Pakistan forces wind up military campaign in Khyber tribal region
Pakistan has ended a major military operation in the Khyber tribal area, flushing out the Taliban militants from the volatile region and blocking their entry points on borders with Afghanistan, officials said.
Islamabad: Pakistan has ended a major military operation in the Khyber tribal area, flushing out the Taliban militants from the volatile region and blocking their entry points on borders with Afghanistan, officials said.
Khyber, located between Afghanistan and Pakistan's northwestern Khyber-Pakhtunkhwa province, had been in the control of al Qaeda-linked Taliban and Lashkar-e-Islam militants when the offensive was launched last year.
The military operation, codenamed Khyber-2, was completed on June 15, the first anniversary of Operation Zarb-i-Azb in North Waziristan, Dawn newspaper reported.
But questions remain whether the military gains could be sustained over a long period in the absence of a dependable administrative system.
The forces have either killed or expelled militants and have blocked their crossing points from Afghanistan. The army also took control of strategically important areas, depriving militants any pace in one of their former strongholds.
It took control of the three passes from Afghanistan into Khyber's Tirah valley - Mzatal, Kandao Gharibi and Dramudrad situated at 7,300 to 9,300 feet altitude above the sea level.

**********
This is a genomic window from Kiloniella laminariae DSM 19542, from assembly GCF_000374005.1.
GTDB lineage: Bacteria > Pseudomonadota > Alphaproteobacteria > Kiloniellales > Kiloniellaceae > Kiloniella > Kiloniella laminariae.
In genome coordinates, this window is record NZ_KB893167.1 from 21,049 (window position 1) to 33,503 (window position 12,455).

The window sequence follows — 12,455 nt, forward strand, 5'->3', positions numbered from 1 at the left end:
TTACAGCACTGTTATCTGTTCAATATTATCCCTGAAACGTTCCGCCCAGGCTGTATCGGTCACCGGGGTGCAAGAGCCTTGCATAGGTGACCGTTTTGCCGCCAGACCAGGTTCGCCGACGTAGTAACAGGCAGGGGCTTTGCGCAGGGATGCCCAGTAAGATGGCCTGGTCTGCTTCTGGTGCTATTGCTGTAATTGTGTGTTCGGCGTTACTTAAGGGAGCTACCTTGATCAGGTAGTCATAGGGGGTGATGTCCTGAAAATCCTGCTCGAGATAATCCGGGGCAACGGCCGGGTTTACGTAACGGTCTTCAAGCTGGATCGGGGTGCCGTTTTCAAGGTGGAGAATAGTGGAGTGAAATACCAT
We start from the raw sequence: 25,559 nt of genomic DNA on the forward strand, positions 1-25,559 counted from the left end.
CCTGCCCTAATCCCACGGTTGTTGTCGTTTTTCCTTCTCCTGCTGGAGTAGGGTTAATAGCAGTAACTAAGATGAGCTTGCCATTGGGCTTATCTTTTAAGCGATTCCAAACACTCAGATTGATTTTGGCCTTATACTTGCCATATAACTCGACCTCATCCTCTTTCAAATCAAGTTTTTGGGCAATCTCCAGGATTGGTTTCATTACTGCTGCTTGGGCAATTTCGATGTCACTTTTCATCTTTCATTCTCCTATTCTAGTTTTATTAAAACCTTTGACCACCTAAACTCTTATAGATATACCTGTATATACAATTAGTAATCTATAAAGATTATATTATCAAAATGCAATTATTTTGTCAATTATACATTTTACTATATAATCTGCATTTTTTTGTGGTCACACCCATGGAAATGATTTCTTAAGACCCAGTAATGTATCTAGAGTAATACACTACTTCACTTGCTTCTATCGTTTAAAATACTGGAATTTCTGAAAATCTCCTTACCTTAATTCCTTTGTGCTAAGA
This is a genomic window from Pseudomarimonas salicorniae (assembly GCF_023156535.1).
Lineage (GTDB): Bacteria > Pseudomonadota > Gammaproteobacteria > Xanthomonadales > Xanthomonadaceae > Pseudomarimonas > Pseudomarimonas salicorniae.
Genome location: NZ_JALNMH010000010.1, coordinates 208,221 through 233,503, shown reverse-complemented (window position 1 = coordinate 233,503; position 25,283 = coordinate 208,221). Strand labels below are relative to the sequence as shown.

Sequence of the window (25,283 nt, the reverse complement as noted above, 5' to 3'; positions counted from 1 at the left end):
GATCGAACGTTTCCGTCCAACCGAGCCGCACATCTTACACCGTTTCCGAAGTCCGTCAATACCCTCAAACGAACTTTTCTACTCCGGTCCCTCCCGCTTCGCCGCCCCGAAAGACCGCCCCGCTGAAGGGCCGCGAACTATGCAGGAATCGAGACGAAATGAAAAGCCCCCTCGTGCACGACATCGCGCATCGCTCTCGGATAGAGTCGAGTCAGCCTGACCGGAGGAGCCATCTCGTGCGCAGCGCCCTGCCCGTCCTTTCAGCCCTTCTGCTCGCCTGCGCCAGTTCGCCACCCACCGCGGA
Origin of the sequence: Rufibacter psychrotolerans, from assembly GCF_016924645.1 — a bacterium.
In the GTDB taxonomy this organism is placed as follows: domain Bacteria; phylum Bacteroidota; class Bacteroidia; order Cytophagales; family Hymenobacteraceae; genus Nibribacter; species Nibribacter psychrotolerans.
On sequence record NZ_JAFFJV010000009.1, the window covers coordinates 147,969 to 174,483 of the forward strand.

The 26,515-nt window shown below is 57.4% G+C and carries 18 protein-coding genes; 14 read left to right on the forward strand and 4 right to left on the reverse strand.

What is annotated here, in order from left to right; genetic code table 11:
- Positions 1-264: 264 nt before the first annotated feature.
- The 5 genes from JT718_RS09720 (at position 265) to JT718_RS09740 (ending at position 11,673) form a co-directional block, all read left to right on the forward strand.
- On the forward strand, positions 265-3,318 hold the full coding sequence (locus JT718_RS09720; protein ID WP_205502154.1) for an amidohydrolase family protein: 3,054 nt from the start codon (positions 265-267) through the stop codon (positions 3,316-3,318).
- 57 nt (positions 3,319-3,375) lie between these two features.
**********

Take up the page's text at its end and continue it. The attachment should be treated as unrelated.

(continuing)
During the campaign, military lost more than 50 personnel, including officers while about 100 or so were wounded.
In one single fight for the control of Khyber Sanghar, called the Kidney Ridge by the military due to its shape, the military lost 11 men, including a major. The areas were heavily mined with at least a mine every 15 metres.
The Army claims it has cleared 95 percent of Khyber of militants and the areas are now under firm government control.
It said militants hiding in remaining pockets of Kachkol and Rajgal are now being targeted through precision strikes.
The operation is believed to have a calming effect in neighbouring Peshawar division, where the number of terror incidents dropped from 136 in the first quarter of 2014 to 44 in the corresponding period this year.
However, the big challenge for the Pakistan Army and the government is to sustain the peace by keeping the insurgents away and developing the impoverished region.
It is feared that the militants may attempt a comeback since they managed to escape the military campaign and crossed into Naziyan district of Afghanistan's Nangrahar province.
Lashkar-e-Islam leader Mangal Bagh is inciting violence in Khyber via evening speech delivered through an FM transmission from his new home.